How do we know that our interlocutor on the other side of the handset or chat is human? Can we always distinguish it from a machine? The development of artificial intelligence is already so dynamic that using chat rooms, instant messengers, hotlines of various companies and institutions, more and more often we will have a problem with determining whether we will be answered by a person or an effectively configured algorithm. Although the question about the distinction between a human being and a machine seems to be very “up to date”, it was already a question for scientists several decades ago. The Turing test, which is supposed to give an answer to this question, was established in the 1950s.
What is the test Alan Turing*, a scientist considered to be the “father of artificial intelligence”, was working on? Turing wondered whether the machine has the ability to “think”, simulating human abilities. In order to determine this, he developed his own tool, which we have been using to this day.
Turing test: judges from behind the wall.
How does the test work in practice? On one side there is a judge who is to determine whether the interlocutors, with whom he talks in natural language (not seeing or hearing them), are people or machines. It is presumed that one of the tested interlocutors is a human being, the other a machine. Additionally, it is assumed that the tested objects are obliged to tell the truth (we would not want the machine to be able to lie to us, would we?). Such a conversation takes place “through the wall”. Answers are given in the form of a text written in a computer font in order to eliminate “hints” from the voice. What is the expected result? If 3 in 10 judges are unable to answer the question of whether they talked to a machine or a human being, the test is considered passed.
Turing test: We’ve been waiting for the first optimistic result for… over 60 years!
Although many leading scientists have worked on artificial intelligence, algorithms have not been able to deceive judges for many years. People did manage remarkably well, indicating which interlocutor is a human being and which one an algorithm. Even though, some chatbots (ELIZA, PERRY) are said to be able to perfectly imitate dialogue with people, the test results were not officially confirmed. The first positive result of the test, although still not recognized by everyone, came as late as 2014, so we have been waiting for it for over 60 years! The research was organized by the University of Reading. An intelligent algorithm, named Eugene Goostman, “impersonated” a 13-year-old citizen of Odessa. The program, created by two engineers (a Russian and a Ukrainian), is well known to every enthusiast of the industry today, and its achievements have been widely publicized in the media. In spite of the fact that there were also some skeptical comments that the algorithm managed to pass the test only because it “pretended” to be a teenager and not an adult, who in addition was communicating in a foreign language, the event boosted the ambitions of engineers and entrepreneurs. The development of an intelligent robot that “communicates like a human being” became even more vivid and achievable. Stanusch Technologies also has aspirations in this area.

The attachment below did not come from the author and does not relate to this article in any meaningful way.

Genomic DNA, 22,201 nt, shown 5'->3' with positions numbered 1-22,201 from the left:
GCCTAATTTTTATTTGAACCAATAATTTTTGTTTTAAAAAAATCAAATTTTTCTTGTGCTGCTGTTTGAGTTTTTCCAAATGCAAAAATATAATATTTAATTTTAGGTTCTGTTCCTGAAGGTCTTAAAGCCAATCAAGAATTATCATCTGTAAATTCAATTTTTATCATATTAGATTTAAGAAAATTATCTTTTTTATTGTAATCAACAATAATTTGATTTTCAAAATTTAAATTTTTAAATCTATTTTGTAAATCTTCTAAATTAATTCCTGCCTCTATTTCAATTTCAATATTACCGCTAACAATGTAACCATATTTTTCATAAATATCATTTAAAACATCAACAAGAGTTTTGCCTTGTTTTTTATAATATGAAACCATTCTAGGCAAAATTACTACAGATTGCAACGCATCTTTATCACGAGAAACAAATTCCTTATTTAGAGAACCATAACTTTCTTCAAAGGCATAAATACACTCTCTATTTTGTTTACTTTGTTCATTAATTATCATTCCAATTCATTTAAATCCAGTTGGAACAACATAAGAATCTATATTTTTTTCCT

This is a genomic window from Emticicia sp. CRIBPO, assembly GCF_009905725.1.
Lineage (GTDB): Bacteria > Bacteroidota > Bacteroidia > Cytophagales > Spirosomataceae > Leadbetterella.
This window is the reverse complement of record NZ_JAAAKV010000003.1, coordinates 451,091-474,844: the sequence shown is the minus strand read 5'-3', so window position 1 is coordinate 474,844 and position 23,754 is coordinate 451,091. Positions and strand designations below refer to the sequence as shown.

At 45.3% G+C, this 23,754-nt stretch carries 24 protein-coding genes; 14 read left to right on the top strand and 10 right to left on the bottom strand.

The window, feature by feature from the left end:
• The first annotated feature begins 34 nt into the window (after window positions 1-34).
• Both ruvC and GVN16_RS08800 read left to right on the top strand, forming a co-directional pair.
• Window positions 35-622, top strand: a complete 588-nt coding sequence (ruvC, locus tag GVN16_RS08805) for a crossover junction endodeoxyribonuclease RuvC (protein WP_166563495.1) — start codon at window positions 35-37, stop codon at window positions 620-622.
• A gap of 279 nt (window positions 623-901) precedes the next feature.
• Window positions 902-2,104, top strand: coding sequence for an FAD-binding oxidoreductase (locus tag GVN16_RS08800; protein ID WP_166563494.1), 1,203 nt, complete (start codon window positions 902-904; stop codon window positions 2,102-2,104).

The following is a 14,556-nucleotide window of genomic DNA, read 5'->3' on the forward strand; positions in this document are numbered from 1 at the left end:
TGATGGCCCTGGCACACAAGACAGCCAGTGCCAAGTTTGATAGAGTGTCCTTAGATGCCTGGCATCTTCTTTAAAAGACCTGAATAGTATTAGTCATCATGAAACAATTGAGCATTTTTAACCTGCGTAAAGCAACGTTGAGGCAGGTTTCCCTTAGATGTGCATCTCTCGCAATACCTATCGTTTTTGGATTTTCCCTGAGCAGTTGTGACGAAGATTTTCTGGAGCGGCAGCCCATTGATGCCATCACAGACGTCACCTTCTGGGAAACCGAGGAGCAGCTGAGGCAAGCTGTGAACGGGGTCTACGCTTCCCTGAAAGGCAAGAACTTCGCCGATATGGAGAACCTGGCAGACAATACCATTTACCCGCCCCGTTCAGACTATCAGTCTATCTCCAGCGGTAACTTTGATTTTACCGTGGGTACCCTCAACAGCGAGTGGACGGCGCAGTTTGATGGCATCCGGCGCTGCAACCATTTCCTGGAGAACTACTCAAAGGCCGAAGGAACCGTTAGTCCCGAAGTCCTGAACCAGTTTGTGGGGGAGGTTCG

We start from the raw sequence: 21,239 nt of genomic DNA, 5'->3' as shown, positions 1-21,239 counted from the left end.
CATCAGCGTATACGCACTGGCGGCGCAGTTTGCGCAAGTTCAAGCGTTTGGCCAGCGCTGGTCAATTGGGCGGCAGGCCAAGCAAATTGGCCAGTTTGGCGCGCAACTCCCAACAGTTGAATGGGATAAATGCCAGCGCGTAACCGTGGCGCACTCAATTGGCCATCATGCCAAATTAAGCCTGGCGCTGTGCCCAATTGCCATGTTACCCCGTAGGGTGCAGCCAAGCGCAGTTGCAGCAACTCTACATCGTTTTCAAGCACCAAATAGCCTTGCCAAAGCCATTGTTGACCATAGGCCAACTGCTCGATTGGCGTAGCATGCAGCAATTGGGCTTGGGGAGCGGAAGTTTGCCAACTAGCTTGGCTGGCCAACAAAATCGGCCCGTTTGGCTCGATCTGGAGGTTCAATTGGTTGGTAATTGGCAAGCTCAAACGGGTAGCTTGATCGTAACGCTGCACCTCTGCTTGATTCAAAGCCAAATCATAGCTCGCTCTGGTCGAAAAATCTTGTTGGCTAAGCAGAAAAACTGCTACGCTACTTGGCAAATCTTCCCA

Eva – our chatbot with ambitions.
At Stanusch Technologies we have created and are constantly developing a chatbot called Eva, which this year for the first time was submitted for the Loebner Prize**. It is an annual competition held to determine which chatbot dialog will be considered by the judges to be the most similar to a dialog with a human being. The competition is inspired by the Turing test. More detailed information will be available soon! Meanwhile, if you are interested in this project, you can talk to the chatbot today. You can meet Eva at: https://chatwitheva.com/.
If not the Turing test, then what?